It’s the percentage change in interest rates that determines the movement in asset prices. Thus, asset prices should respond as strongly when the DCF discount rate moves from 2% to 1% as they would with a drop from 8% to 4%, all other things being equal.

Imagine a scenario as rates here move closer to zero. We would need a protracted global war or a disease outbreak much worse than the Coronavirus to make asset prices fall in the face of zero rates. Even if the  underlying currency used in the asset pricing model is derided (e.g. USD), as long as interest rates remain low, asset prices should hold up when priced in that currency. Why is this? If interest rates in a particular currency are low, this would show that the currency is stable and viable for investment.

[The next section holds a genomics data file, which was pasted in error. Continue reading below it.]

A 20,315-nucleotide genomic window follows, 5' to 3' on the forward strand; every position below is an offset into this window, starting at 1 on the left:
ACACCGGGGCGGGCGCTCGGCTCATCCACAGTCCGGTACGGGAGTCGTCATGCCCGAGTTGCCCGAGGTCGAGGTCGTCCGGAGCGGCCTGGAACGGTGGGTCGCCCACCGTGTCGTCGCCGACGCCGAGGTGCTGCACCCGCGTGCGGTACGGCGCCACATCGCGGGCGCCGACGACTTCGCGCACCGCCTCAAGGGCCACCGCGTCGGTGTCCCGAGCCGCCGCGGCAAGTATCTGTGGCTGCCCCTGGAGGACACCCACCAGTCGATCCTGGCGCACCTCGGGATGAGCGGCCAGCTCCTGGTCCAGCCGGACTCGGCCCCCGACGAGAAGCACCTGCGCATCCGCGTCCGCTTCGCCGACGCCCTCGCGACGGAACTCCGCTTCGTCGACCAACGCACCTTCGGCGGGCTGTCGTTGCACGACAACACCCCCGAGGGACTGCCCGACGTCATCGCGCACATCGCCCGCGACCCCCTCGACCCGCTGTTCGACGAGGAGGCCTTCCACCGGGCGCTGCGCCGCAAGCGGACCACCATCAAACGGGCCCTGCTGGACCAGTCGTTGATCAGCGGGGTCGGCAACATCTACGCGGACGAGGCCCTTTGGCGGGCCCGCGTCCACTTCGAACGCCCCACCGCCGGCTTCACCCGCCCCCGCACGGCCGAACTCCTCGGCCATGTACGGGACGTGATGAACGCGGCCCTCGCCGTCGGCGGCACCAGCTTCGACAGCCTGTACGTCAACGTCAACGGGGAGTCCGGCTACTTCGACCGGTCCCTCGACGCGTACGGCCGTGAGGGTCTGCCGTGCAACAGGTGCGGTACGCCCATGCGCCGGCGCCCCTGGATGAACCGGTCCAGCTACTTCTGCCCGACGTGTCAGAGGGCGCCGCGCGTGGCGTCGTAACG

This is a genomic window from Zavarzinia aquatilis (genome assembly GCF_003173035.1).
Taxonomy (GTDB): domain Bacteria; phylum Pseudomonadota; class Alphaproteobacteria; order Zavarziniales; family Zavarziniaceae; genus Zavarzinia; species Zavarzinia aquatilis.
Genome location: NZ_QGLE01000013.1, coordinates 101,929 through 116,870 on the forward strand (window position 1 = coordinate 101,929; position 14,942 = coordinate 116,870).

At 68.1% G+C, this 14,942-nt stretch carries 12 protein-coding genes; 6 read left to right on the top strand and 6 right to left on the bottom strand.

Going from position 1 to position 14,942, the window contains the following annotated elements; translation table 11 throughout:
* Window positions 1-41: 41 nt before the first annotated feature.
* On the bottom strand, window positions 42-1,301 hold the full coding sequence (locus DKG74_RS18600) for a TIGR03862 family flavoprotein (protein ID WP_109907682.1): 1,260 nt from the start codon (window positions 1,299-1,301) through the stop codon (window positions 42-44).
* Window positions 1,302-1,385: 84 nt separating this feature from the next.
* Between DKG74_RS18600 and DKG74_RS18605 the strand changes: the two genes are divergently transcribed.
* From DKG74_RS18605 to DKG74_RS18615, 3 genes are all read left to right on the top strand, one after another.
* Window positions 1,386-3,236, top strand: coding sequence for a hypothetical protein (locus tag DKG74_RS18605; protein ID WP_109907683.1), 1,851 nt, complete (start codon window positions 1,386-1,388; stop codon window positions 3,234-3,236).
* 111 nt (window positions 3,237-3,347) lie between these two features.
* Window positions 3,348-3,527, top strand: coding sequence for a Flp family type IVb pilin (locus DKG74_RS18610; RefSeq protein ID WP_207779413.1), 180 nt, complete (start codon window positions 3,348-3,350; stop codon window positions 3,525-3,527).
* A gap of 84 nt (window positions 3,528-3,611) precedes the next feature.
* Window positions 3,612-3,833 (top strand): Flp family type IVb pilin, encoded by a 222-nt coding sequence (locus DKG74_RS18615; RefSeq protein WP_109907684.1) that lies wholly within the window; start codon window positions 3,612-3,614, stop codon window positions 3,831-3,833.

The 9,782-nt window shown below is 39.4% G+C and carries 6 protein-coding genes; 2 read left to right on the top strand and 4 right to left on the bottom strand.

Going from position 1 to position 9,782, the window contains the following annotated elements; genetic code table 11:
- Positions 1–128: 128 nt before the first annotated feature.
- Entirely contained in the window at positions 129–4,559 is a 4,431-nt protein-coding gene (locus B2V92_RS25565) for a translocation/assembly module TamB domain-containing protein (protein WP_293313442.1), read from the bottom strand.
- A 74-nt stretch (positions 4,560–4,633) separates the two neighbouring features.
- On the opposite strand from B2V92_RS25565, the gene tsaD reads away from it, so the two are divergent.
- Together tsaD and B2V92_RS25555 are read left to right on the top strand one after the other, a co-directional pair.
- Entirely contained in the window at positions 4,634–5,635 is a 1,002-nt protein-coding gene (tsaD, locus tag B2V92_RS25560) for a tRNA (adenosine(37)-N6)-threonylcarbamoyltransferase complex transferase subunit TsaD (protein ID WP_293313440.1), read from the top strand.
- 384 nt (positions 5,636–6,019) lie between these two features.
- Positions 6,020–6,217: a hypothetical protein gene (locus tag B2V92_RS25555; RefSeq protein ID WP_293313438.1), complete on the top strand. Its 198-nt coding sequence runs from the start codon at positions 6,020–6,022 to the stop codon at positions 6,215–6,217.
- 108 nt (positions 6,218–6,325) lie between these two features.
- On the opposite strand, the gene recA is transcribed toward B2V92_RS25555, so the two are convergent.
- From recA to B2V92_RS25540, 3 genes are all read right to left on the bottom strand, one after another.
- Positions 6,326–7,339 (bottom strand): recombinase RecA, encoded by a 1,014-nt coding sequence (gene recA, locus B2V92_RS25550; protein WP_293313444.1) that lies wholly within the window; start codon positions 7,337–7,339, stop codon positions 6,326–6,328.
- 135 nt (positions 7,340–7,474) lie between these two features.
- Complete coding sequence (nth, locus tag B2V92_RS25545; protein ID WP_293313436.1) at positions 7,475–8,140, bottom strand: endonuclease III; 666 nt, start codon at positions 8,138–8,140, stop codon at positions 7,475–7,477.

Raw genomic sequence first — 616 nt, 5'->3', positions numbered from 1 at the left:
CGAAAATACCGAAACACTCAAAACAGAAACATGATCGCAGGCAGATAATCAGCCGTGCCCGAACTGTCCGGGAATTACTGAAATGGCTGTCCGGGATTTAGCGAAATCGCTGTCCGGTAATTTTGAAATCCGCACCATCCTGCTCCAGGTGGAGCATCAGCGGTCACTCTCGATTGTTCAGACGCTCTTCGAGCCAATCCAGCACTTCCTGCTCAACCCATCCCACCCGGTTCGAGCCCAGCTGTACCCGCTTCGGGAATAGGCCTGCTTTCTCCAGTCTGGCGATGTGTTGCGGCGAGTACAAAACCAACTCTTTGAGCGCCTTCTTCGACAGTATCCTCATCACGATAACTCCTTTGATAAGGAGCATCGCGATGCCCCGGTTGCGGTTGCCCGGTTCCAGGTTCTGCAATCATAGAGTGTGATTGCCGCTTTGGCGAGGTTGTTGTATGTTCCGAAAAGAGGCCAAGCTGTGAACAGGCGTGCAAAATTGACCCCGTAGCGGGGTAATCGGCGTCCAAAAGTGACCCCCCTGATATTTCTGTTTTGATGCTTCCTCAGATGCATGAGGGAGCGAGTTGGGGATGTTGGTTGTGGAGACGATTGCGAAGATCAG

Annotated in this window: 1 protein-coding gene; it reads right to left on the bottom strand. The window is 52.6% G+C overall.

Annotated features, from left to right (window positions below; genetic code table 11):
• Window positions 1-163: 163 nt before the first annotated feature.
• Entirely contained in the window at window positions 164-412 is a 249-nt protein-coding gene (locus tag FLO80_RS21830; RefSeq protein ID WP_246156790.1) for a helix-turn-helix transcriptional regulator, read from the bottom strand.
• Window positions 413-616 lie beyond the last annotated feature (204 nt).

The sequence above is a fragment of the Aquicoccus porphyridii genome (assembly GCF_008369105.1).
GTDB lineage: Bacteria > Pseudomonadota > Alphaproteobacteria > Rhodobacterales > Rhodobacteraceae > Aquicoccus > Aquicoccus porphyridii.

However, if that currency begins to fail, rates would rise to compensate for the currency risk. Thus, asset prices would fall as the currency fails. Once again, it comes down to the movement in prevailing rates. Some may think the US dollar is garbage, but with interest rates moving lower, the dollar is actually more valuable, and so will the prices of those assets denominated in the greenback.

All this runs counter to the logic in the alt-financial media. Those who have listened to the bears have basically rejected this simple line of reasoning. It’s hard to over come falling interest rates. The central banks and nation-state governments can make a lot of mistakes and the nations can run massive deficits, but if rates remain low, asset prices will move up higher.